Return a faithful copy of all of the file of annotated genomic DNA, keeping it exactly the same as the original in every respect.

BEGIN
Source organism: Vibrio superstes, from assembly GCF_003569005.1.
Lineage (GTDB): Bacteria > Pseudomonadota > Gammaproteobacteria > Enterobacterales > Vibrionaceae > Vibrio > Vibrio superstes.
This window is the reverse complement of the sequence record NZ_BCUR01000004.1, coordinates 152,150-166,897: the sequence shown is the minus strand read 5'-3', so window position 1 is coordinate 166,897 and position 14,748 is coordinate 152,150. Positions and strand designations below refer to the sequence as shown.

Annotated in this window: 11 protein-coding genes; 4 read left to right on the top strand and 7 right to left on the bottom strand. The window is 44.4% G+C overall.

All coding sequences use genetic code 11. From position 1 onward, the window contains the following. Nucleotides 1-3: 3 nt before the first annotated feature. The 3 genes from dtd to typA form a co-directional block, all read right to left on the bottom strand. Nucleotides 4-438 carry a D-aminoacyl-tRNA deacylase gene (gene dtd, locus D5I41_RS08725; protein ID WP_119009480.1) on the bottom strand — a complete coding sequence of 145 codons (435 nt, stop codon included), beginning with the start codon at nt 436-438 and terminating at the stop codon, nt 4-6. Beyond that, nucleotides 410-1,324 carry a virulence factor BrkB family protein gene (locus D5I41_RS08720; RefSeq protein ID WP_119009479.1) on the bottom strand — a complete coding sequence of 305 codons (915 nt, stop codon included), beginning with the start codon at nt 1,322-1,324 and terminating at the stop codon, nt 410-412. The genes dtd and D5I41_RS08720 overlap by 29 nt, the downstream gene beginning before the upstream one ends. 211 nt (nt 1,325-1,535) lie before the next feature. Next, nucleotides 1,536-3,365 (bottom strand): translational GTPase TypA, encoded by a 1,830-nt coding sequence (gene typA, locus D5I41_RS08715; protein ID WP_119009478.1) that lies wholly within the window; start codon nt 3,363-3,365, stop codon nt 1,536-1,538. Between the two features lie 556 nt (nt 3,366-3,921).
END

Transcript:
Source organism: Vibrio superstes, from assembly GCF_003569005.1.
Lineage (GTDB): Bacteria > Pseudomonadota > Gammaproteobacteria > Enterobacterales > Vibrionaceae > Vibrio > Vibrio superstes.
This window is the reverse complement of the sequence record NZ_BCUR01000004.1, coordinates 152,150-166,897: the sequence shown is the minus strand read 5'-3', so window position 1 is coordinate 166,897 and position 14,748 is coordinate 152,150. Positions and strand designations below refer to the sequence as shown.

Annotated in this window: 11 protein-coding genes; 4 read left to right on the top strand and 7 right to left on the bottom strand. The window is 44.4% G+C overall.

All coding sequences use genetic code 11. From position 1 onward, the window contains the following. Nucleotides 1-3: 3 nt before the first annotated feature. The 3 genes from dtd to typA form a co-directional block, all read right to left on the bottom strand. Nucleotides 4-438 carry a D-aminoacyl-tRNA deacylase gene (gene dtd, locus D5I41_RS08725; protein ID WP_119009480.1) on the bottom strand — a complete coding sequence of 145 codons (435 nt, stop codon included), beginning with the start codon at nt 436-438 and terminating at the stop codon, nt 4-6. Beyond that, nucleotides 410-1,324 carry a virulence factor BrkB family protein gene (locus D5I41_RS08720; RefSeq protein ID WP_119009479.1) on the bottom strand — a complete coding sequence of 305 codons (915 nt, stop codon included), beginning with the start codon at nt 1,322-1,324 and terminating at the stop codon, nt 410-412. The genes dtd and D5I41_RS08720 overlap by 29 nt, the downstream gene beginning before the upstream one ends. 211 nt (nt 1,325-1,535) lie before the next feature. Next, nucleotides 1,536-3,365 (bottom strand): translational GTPase TypA, encoded by a 1,830-nt coding sequence (gene typA, locus D5I41_RS08715; protein ID WP_119009478.1) that lies wholly within the window; start codon nt 3,363-3,365, stop codon nt 1,536-1,538. Between the two features lie 556 nt (nt 3,366-3,921).